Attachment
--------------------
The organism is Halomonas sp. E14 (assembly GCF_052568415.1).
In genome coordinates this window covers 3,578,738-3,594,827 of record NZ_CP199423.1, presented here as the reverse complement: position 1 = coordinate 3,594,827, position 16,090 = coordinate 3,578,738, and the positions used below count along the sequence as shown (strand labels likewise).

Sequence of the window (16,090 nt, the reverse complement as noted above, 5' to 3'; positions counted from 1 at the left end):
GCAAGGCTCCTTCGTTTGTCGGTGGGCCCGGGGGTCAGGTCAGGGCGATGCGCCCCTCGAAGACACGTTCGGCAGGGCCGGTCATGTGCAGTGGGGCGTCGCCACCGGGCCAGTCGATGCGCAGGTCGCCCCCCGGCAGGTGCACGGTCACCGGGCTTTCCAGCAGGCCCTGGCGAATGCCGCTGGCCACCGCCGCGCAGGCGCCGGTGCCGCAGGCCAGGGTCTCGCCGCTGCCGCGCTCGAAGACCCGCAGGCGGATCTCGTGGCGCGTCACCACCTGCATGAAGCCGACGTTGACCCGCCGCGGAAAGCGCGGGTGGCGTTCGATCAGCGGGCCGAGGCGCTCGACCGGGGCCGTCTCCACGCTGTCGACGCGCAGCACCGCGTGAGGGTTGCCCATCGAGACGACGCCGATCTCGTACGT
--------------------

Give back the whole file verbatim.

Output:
The organism is Halomonas sp. E14 (assembly GCF_052568415.1).
In genome coordinates this window covers 3,578,738-3,594,827 of record NZ_CP199423.1, presented here as the reverse complement: position 1 = coordinate 3,594,827, position 16,090 = coordinate 3,578,738, and the positions used below count along the sequence as shown (strand labels likewise).

Sequence of the window (16,090 nt, the reverse complement as noted above, 5' to 3'; positions counted from 1 at the left end):
GCAAGGCTCCTTCGTTTGTCGGTGGGCCCGGGGGTCAGGTCAGGGCGATGCGCCCCTCGAAGACACGTTCGGCAGGGCCGGTCATGTGCAGTGGGGCGTCGCCACCGGGCCAGTCGATGCGCAGGTCGCCCCCCGGCAGGTGCACGGTCACCGGGCTTTCCAGCAGGCCCTGGCGAATGCCGCTGGCCACCGCCGCGCAGGCGCCGGTGCCGCAGGCCAGGGTCTCGCCGCTGCCGCGCTCGAAGACCCGCAGGCGGATCTCGTGGCGCGTCACCACCTGCATGAAGCCGACGTTGACCCGCCGCGGAAAGCGCGGGTGGCGTTCGATCAGCGGGCCGAGGCGCTCGACCGGGGCCGTCTCCACGCTGTCGACGCGCAGCACCGCGTGAGGGTTGCCCATCGAGACGACGCCGATCTCGTACGT